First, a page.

• Lally joins Rolex 24 elite with fifth class victory


    Andy Lally moved into elite company with his fifth class victory in the 2016 Rolex 24 At Daytona.

    He’s now tied for fourth on the all-time list with Bob Wollek, trailing only Scott Pruett (10), Hurley Haywood and Peter Gregg (six each).

    “[Winning the Rolex 24] even two times was big,” Lally said. “Three times was big, four times was big, now five times—wow, I didn’t know if I would ever see the day.”

    Lally admitted he didn’t believe he was in such elite company on the all-time Daytona winners’ list.

    “I figured I’d be 10th on the list, or something like that,” Lally said. “Being up there with Pruett, Haywood, Gregg and Wollek is pretty cool.

    “But Pruett with 10?! Wow, that really blows my mind. That’s so cool for Scott.”

    Lally’s fifth Rolex 24 victory came at the wheel of an unfamiliar car. He was racing an Audi for the first time – more specifically, the No. 44 Magnus Racing Audi R8 LMS GT3 co-driven by John Potter, René Rast and Marco Seefried.

    Lally earned his first Rolex Cosmograph Daytona when he anchored Mike Johnson’s Archangel Motorsports’ winning SRP II lineup in a Nissan Lola.

    “That was a brand-new car, that had never run a 24-hour race before,” Lally said. “We won it by a bunch of laps, and that’s because we played it smart. I was the only pro in the car, and none of the gentlemen drivers wanted to drive in the rain. Since it was raining most of the race, I wound up doing the most driving I ever did in a 24 hours, something like 13 hours.”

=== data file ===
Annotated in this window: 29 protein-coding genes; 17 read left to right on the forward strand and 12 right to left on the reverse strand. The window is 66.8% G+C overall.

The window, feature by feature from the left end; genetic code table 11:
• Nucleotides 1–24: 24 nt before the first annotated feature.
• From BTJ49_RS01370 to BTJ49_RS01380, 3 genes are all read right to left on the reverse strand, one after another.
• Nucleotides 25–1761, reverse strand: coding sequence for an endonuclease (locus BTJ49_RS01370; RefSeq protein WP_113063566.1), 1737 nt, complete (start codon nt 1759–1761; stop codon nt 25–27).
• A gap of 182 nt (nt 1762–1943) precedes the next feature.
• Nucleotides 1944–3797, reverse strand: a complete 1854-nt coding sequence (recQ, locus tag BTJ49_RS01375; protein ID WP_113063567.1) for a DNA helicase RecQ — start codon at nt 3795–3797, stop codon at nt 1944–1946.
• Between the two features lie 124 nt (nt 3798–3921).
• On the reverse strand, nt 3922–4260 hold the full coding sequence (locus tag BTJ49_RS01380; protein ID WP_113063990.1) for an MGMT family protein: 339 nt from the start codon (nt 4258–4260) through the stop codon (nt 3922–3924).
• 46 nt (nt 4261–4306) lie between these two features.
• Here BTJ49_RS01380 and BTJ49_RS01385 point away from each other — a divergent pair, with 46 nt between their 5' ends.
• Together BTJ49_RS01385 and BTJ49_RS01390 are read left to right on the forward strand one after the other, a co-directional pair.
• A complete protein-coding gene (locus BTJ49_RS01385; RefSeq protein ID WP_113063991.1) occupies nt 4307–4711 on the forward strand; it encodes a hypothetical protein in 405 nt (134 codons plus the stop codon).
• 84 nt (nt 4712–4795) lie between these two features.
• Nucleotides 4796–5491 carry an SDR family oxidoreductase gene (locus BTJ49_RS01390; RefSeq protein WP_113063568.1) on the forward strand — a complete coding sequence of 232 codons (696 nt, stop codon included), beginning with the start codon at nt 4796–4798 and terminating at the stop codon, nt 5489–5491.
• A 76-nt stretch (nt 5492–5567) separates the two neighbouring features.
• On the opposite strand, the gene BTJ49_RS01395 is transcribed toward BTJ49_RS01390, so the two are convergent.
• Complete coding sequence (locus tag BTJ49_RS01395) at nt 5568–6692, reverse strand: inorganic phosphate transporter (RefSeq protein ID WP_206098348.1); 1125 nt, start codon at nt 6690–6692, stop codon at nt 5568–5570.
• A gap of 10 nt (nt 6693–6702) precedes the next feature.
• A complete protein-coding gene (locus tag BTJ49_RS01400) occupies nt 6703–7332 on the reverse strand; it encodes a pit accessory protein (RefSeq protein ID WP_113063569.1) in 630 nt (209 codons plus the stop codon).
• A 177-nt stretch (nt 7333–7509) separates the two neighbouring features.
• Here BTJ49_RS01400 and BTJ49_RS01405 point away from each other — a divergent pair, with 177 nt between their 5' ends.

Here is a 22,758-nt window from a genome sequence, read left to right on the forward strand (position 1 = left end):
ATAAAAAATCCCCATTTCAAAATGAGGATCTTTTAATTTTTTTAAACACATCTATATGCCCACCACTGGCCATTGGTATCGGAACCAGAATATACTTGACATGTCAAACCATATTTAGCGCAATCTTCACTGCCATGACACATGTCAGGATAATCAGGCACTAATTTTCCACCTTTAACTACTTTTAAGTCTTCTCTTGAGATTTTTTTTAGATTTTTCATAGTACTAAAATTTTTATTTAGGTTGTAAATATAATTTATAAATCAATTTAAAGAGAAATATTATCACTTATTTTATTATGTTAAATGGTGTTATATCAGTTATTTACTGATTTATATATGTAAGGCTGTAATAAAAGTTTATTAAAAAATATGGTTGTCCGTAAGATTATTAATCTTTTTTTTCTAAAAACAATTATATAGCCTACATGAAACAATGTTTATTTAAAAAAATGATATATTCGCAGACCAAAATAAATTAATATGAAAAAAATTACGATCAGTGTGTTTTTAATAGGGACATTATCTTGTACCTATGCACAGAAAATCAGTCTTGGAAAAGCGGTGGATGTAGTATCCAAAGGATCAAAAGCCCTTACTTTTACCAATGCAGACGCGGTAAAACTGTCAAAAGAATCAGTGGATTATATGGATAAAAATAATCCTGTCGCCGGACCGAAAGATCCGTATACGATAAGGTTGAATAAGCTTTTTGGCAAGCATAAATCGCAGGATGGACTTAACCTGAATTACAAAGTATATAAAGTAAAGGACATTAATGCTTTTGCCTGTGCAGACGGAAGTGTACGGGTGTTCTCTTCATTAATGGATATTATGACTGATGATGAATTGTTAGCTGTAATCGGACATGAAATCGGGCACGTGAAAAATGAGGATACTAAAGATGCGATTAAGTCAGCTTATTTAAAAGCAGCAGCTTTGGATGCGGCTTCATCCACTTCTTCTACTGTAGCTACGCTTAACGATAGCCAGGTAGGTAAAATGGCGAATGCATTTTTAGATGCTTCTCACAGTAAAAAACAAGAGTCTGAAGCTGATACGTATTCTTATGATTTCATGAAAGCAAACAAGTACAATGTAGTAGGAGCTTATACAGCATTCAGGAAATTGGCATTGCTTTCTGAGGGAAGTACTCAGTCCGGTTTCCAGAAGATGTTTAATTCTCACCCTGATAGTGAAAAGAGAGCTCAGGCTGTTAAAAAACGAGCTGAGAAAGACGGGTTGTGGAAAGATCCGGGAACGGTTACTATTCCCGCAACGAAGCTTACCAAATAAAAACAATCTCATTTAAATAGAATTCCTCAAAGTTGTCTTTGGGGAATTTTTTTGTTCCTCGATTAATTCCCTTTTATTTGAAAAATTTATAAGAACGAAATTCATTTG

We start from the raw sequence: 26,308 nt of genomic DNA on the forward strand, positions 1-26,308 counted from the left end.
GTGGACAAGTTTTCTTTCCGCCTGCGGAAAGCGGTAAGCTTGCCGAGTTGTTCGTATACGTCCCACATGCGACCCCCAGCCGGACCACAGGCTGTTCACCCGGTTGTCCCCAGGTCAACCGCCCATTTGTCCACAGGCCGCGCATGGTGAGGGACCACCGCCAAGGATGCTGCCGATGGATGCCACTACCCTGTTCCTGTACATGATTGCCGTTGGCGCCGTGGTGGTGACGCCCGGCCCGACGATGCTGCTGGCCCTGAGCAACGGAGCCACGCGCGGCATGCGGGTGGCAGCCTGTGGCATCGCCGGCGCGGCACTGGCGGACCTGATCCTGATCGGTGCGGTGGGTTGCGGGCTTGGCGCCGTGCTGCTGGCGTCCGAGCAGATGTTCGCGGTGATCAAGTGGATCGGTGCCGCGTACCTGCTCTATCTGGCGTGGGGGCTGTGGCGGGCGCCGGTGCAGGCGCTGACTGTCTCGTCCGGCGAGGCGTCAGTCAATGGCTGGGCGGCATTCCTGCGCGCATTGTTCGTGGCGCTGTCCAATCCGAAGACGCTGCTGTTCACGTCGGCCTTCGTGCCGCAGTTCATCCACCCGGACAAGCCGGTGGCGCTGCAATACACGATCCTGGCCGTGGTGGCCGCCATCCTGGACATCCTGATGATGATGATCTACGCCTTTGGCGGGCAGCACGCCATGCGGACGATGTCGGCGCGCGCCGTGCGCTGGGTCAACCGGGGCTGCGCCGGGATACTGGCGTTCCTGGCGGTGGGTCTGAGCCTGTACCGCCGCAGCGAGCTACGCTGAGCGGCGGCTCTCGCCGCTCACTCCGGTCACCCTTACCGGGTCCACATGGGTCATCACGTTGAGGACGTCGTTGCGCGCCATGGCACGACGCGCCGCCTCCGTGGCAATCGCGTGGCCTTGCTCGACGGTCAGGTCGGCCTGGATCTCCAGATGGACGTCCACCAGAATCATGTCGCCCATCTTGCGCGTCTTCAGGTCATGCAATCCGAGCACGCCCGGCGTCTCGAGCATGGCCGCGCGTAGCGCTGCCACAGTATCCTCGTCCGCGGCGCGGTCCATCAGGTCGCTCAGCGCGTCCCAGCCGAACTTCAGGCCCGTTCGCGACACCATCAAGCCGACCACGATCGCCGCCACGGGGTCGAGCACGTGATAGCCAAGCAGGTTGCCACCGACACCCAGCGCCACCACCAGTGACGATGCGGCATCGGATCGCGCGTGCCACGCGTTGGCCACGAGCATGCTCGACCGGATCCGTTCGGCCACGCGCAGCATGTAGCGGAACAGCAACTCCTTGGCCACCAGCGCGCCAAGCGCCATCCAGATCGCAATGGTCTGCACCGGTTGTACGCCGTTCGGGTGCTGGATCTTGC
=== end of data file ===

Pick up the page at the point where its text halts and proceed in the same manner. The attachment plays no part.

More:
He won with Kevin Buckler’s TRG in 2009 and 2011, driving Porsche 911 GT3 Cup cars. Justin Marks, Jörg Bergmeister, Patrick Long and RJ Valentine co-drove in 2009, with Spencer Pumpelly, Steven Bertheau, Brendan Gaughan and Wolf Henzler sharing in the triumph two years later.

    “I couldn’t say 2009 was an easy one, but we had it well sorted out,” he recalled. “But in 2011 we lost the clutch around 10 hours, and we had to drive 14 hours with no clutch – meaning we would rev the engine leaving the pits while the guys were pushing, and hopefully it would spin the tires enough to leave the pit stall.”

    None of the victories came easily; but of his prior Rolex 24 triumphs, 2012 was the most memorable.

    “2012 was the 50th running, and we had quite a scrap,” recalled Lally, who co-drove the Magnus Racing Porsche with John Potter, Rene Rast and Richard Lietz. “We had five guys on the lead lap right down to the last hour. We were only in the lead by about two seconds, but the guy who was pressuring us had a little off-course excursion. We ended up winning by five or six seconds.”

    Now, last weekend’s victory ranks right up there with the 50th as a real nail-biter. Franz Konrad’s No. 28 Lamborghini Huracán GT3 passed Rast and took the lead in the final nine minutes, only to run out of fuel with only three minutes remaining.

    “It seems it gets tougher every year,” said Lally. IMSA.COM


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